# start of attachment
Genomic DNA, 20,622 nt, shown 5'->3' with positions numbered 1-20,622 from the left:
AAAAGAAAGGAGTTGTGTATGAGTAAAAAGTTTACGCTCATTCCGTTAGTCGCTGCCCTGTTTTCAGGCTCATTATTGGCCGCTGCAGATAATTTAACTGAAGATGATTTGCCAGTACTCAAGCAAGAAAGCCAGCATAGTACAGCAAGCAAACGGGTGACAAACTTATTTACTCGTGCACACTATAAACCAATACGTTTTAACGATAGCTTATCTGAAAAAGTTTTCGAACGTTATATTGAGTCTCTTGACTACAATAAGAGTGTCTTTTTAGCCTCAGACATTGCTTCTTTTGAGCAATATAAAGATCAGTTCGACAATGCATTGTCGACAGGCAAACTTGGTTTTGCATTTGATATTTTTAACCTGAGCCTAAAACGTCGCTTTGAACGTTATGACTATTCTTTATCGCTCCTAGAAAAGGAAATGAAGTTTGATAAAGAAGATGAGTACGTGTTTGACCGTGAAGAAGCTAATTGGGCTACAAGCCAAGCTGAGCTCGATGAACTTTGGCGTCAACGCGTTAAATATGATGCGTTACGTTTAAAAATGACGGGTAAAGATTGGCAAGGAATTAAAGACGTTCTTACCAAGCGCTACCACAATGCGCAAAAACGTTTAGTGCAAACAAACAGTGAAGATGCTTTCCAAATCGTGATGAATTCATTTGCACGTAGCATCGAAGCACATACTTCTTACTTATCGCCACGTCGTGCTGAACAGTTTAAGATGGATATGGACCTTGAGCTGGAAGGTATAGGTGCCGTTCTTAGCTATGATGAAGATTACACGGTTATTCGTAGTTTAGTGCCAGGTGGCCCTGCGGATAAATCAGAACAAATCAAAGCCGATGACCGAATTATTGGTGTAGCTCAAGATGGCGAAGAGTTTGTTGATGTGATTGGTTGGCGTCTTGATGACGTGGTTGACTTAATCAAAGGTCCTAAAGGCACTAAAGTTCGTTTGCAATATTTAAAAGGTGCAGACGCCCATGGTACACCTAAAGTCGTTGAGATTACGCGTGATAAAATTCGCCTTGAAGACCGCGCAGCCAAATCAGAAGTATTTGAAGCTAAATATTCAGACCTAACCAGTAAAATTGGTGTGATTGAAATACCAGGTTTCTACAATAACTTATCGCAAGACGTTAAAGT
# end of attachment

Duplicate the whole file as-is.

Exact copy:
Genomic DNA, 20,622 nt, shown 5'->3' with positions numbered 1-20,622 from the left:
AAAAGAAAGGAGTTGTGTATGAGTAAAAAGTTTACGCTCATTCCGTTAGTCGCTGCCCTGTTTTCAGGCTCATTATTGGCCGCTGCAGATAATTTAACTGAAGATGATTTGCCAGTACTCAAGCAAGAAAGCCAGCATAGTACAGCAAGCAAACGGGTGACAAACTTATTTACTCGTGCACACTATAAACCAATACGTTTTAACGATAGCTTATCTGAAAAAGTTTTCGAACGTTATATTGAGTCTCTTGACTACAATAAGAGTGTCTTTTTAGCCTCAGACATTGCTTCTTTTGAGCAATATAAAGATCAGTTCGACAATGCATTGTCGACAGGCAAACTTGGTTTTGCATTTGATATTTTTAACCTGAGCCTAAAACGTCGCTTTGAACGTTATGACTATTCTTTATCGCTCCTAGAAAAGGAAATGAAGTTTGATAAAGAAGATGAGTACGTGTTTGACCGTGAAGAAGCTAATTGGGCTACAAGCCAAGCTGAGCTCGATGAACTTTGGCGTCAACGCGTTAAATATGATGCGTTACGTTTAAAAATGACGGGTAAAGATTGGCAAGGAATTAAAGACGTTCTTACCAAGCGCTACCACAATGCGCAAAAACGTTTAGTGCAAACAAACAGTGAAGATGCTTTCCAAATCGTGATGAATTCATTTGCACGTAGCATCGAAGCACATACTTCTTACTTATCGCCACGTCGTGCTGAACAGTTTAAGATGGATATGGACCTTGAGCTGGAAGGTATAGGTGCCGTTCTTAGCTATGATGAAGATTACACGGTTATTCGTAGTTTAGTGCCAGGTGGCCCTGCGGATAAATCAGAACAAATCAAAGCCGATGACCGAATTATTGGTGTAGCTCAAGATGGCGAAGAGTTTGTTGATGTGATTGGTTGGCGTCTTGATGACGTGGTTGACTTAATCAAAGGTCCTAAAGGCACTAAAGTTCGTTTGCAATATTTAAAAGGTGCAGACGCCCATGGTACACCTAAAGTCGTTGAGATTACGCGTGATAAAATTCGCCTTGAAGACCGCGCAGCCAAATCAGAAGTATTTGAAGCTAAATATTCAGACCTAACCAGTAAAATTGGTGTGATTGAAATACCAGGTTTCTACAATAACTTATCGCAAGACGTTAAAGT